April 9, 1903 – Nov. 5, 1960
Ward Bond made his screen debut in Salute (1929) then went on appearing in over 200 supporting roles. He rarely played the lead until starring in the extremely popular western TV show “Wagon Train as Major Seth Adams” from 1957 until his death in 1960.
I absolutely loved Ward Bond and his many, many films. Being a huge 30s and 40s buff, I could swing a stick and hit at least a dozen films at once that he was in. His impressive 6’2″ height and his gentle persona made him an indelible image on the screen.
Born Wardell Edwin “Ward” Bond, born April 9, 1903, whose rugged appearance and laid back persona put him high in demand with John Ford and other films directors such as Frank Capra.
He was born in Benkelman, Nebraska just a few miles from both Kansas and Colorado. He, and his family, Father — John W., Mother — Mable L and Sister Bernice lived there until 1919 when they moved to Denver, Co. He graduated from East High School in Denver and then attended the University of Southern California where he played football. At 6’2″ and 195 pounds, he was a starting lineman on USC’s first national championship team in 1928.
His lifelong friend and colleague, John Wayne played tackle for USC in 1926 before an injury ended his career . Ward Bond, John Wayne and the entire Southern Cal team were hired to appear in Salute a 1929 football film starring George O’Brien and directed by John Ford.
During the filming of Salute, both Wayne and Ward became friends with John Ford thereby being in many of Ford’s future films.
John Wayne and Ward Bond, Tall in the Saddle (1944)
Reverend Capt. Clayton, The Searchers (1956)
He was in 11 films that were nominated for the Academy Award for Best Picture, which may be more than any other actor.
In 1957 he was cast as Major Seth Adams, Wagon Master in the extremely popular TV Show “Wagon Train“. His bigger than life stature, booming voice and kindly persona made his character one of the most popular with viewing audiences. He remained on Wagon Train until his untimely death in 1960.
In 1942 he was cast as John L Sullivan in Gentleman Jim with Errol Flynn as Gentleman Jim Corbett. John L Sullivan was the first Heavyweight champion of gloved boxing (Feb 7, 1881 0 1892) and was generally considered the last heavyweight champion of bare-knuckle boxing.
He lost his title to ” Gentleman Jim” Corbett on Sept 7, 1892 in New Orleans. The fight began at 9 p.m. with over 10,000 viewers at unbelievable ticket prices of $5 to $15 a ticket. (That’s approximately $117 to $353) In the 21st round, Corbett landed a smashing left that put Sullivan down for good and declared the new champion.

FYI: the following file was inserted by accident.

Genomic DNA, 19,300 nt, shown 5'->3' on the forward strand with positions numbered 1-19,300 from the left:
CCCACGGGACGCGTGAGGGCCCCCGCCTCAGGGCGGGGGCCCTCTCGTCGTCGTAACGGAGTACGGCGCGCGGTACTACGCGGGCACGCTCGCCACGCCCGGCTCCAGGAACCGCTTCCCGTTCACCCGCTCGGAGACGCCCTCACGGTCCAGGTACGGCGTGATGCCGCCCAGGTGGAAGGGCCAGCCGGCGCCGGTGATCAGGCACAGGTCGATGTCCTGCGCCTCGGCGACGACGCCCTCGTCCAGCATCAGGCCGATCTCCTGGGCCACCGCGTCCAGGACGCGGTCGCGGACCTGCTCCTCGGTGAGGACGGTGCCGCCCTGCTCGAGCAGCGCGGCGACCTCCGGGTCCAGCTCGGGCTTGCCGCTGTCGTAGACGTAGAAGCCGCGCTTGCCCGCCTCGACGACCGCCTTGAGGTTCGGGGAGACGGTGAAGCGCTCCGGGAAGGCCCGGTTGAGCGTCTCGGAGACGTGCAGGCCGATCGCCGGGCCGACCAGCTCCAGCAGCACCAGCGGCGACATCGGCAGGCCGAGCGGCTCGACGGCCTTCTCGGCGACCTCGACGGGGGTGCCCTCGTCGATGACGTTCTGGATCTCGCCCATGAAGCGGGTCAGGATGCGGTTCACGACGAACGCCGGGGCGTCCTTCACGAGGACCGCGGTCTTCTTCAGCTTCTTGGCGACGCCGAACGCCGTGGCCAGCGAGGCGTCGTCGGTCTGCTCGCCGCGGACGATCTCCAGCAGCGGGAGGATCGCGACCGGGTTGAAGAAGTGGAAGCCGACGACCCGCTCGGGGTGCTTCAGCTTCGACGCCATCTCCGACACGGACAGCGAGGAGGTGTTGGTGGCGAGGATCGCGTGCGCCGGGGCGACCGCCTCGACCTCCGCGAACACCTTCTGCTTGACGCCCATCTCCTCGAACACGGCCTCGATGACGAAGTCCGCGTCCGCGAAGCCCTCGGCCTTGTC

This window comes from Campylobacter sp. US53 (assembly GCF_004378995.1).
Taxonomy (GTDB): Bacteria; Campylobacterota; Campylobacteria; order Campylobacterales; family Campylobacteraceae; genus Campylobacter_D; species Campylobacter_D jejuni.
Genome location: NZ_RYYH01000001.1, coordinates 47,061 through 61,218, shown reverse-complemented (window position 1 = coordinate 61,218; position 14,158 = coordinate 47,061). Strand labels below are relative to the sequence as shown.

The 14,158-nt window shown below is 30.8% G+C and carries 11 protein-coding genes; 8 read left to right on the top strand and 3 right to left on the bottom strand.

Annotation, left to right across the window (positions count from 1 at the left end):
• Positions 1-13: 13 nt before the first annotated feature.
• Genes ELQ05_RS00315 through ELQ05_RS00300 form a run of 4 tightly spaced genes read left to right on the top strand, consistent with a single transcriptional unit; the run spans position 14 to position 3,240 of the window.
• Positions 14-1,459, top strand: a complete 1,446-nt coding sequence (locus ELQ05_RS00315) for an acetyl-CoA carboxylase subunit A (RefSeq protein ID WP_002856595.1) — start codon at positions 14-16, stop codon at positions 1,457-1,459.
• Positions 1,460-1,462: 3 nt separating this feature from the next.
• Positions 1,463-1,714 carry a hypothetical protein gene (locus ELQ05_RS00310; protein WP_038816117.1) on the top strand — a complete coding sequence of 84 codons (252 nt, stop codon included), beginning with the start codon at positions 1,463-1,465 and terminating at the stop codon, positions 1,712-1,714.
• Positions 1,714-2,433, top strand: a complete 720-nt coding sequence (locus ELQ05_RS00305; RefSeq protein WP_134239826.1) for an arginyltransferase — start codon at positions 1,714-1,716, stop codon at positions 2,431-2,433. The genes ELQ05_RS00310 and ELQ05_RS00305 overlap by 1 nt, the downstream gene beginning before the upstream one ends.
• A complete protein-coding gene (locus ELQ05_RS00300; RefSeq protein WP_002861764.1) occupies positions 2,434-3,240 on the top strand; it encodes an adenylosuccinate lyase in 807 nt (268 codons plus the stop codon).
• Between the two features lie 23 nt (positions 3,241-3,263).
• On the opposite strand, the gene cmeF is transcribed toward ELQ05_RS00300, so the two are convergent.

Gentleman Jim is one of my very favorite Ward Bond movies because of his performance. He played Sullivan with such passion and depth, I can’t imagine anyone else in the role. Upon losing his title , Bond’s performance brought tears to my eyes and does every time I see this film.
On Feb. 5th 1960 Ward Bond died from a massive heart attack at noon in Dallas, TX. There was a rumor that country singer Johnny Horton was killed in a car accident (on the same day) while driving to see Ward Bond to discuss a fourth season of Wagon Train. Although Horton was killed in a car crash on the same day at 1:30 in the afternoon, he was headed to Austin — Not Dallas.
Ward Bond was only 57 when he passed away and John Wayne gave the eulogy at his funeral. In Bond’s will, he bequeathed to Wayne the shotgun with which Wayne had accidentally shot Bond!
Ward Bond has a star on the Hollywood Walk of Fame for his contributions to the Television & Motion Picture industry.
Not only was he one of the most sought after and finest supporting actors of his time, he was one of my very favorite actors. I categorically love the scene with Ward Bond and Frank Faylen serenading George and Mary Bailey on their wedding night under the window of the “old Granville place” with “I Love You Truly”in “Its A Wonderful Life”. I do believe that the tenor in the harmony was Ward Bond and Feylen was singing baratone.
One Final Note:
Many actors along with most men in the U.S., during World War II, enlisted in the armed services. Being epileptic, Ward Bond was rejected by the draft.